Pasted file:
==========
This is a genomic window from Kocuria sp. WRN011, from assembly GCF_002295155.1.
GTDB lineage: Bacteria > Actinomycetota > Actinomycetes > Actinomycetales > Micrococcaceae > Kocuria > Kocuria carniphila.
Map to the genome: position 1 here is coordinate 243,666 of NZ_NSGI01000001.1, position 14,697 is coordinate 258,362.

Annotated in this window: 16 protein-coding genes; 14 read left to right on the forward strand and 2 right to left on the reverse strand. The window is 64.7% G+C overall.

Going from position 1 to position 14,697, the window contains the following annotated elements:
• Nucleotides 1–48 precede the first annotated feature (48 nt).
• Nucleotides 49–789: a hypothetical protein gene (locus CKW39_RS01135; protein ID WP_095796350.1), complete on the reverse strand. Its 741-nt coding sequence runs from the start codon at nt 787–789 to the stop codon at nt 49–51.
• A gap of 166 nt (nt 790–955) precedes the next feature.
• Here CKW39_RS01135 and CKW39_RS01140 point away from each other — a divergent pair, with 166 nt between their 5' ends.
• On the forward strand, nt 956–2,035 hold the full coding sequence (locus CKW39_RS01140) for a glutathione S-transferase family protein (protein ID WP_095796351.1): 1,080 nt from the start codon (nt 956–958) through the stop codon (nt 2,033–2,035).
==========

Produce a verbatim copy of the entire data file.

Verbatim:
This is a genomic window from Kocuria sp. WRN011, from assembly GCF_002295155.1.
GTDB lineage: Bacteria > Actinomycetota > Actinomycetes > Actinomycetales > Micrococcaceae > Kocuria > Kocuria carniphila.
Map to the genome: position 1 here is coordinate 243,666 of NZ_NSGI01000001.1, position 14,697 is coordinate 258,362.

Annotated in this window: 16 protein-coding genes; 14 read left to right on the forward strand and 2 right to left on the reverse strand. The window is 64.7% G+C overall.

Going from position 1 to position 14,697, the window contains the following annotated elements:
• Nucleotides 1–48 precede the first annotated feature (48 nt).
• Nucleotides 49–789: a hypothetical protein gene (locus CKW39_RS01135; protein ID WP_095796350.1), complete on the reverse strand. Its 741-nt coding sequence runs from the start codon at nt 787–789 to the stop codon at nt 49–51.
• A gap of 166 nt (nt 790–955) precedes the next feature.
• Here CKW39_RS01135 and CKW39_RS01140 point away from each other — a divergent pair, with 166 nt between their 5' ends.
• On the forward strand, nt 956–2,035 hold the full coding sequence (locus CKW39_RS01140) for a glutathione S-transferase family protein (protein ID WP_095796351.1): 1,080 nt from the start codon (nt 956–958) through the stop codon (nt 2,033–2,035).